All 1 entries tagged Handel In Italy
No other Warwick Blogs use the tag Handel In Italy on entries | View entries tagged Handel In Italy at Technorati | There are no images tagged Handel In Italy on this blog
January 21, 2009
Handel In Italy: Solo Cantatas - Emma Kirkby London Baroque SACD
The 2008 SACD (Hybrid) of Handel in Italy from BIS sung by Emma Kirby
The Arcadian influnced baroque painting by Claude Lorraine is the Landscape with Egeria and Numa which can be found in the Galleria Nazionale di Capodimonte in Naples. (Wikipedia list of works available in the Galleria Nazionale di Capodimonte)
I must confess that I'm no expert on Handel at all, however, as 2009 is a significant anniversary for the great composer (250 years since his death) this is a good year to find out more and I enjoy the Baroque period. I've always liked the singing of Emma Kirkby since I first heard her on various recordings from Christopher Hogwood and the Academy of Ancient Music in the early 1980s. There is an airiness and lightness of touch in her tone and timbre which fits the Baroque period very well.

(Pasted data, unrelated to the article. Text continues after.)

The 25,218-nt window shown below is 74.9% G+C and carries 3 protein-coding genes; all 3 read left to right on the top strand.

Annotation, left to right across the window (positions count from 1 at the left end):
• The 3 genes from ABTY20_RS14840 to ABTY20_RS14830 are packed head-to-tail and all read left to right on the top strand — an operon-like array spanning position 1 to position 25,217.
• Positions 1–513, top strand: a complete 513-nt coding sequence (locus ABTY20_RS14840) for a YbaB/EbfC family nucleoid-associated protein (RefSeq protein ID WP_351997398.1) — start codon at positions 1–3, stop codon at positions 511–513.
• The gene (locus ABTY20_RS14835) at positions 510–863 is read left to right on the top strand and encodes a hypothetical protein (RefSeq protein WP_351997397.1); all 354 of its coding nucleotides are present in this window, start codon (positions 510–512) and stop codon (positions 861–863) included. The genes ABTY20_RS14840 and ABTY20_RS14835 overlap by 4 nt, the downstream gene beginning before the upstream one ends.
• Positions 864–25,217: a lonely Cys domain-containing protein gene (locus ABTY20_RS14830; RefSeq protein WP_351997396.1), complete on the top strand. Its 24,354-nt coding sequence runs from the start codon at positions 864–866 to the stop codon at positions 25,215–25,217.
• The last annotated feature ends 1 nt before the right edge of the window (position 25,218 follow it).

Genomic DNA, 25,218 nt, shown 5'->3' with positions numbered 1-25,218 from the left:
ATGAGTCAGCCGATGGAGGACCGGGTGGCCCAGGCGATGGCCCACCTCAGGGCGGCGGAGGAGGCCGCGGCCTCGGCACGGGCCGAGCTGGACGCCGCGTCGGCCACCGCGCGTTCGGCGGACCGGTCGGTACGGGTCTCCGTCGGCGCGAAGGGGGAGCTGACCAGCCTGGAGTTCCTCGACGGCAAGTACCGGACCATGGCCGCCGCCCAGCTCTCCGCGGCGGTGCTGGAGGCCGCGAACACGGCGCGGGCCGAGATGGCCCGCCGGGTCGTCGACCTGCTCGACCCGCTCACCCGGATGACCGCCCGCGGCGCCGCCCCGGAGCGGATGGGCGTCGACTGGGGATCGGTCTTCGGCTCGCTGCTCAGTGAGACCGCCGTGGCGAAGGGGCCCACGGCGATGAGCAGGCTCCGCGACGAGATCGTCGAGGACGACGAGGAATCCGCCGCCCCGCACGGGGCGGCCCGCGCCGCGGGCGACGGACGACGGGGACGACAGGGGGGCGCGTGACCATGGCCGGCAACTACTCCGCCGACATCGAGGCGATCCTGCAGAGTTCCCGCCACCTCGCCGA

Emma Kirky specialist Baroque soprano
There are 4 Cantatas in all on this SACD and just over 67 minutes of music. Emma Kirkby is accompanied by The London Baroque who have been playing Baroque chamber music for ovr 30 years.
Handel In Italy - Solo Cantatas
Notte placida e cheta, HWV142 (1707)
Un’ alma innamorata, HWV173 (1707)
Figlio d’alte speranze, HWV113 (1706)
Agrippina condotta a morire, HWV110 (1709)
Concerto a Quattro in D major
The first two cantatas are about unhappy love whilst the last two are about the loss of authority and claims to power.
Keates is illuminating on Handel's early journey to Italy as a keyboard virtuoso and budding composer. In Venice, he was sought out by an admiring Scarlatti, while in Rome he fell under Corelli's benign influence; he was ravished by the pifferari music played in the street by Abruzzi shepherds, which he later reproduced in his Messiah. In Rome, he encountered the cantata, a form he quickly made his own. (Independent)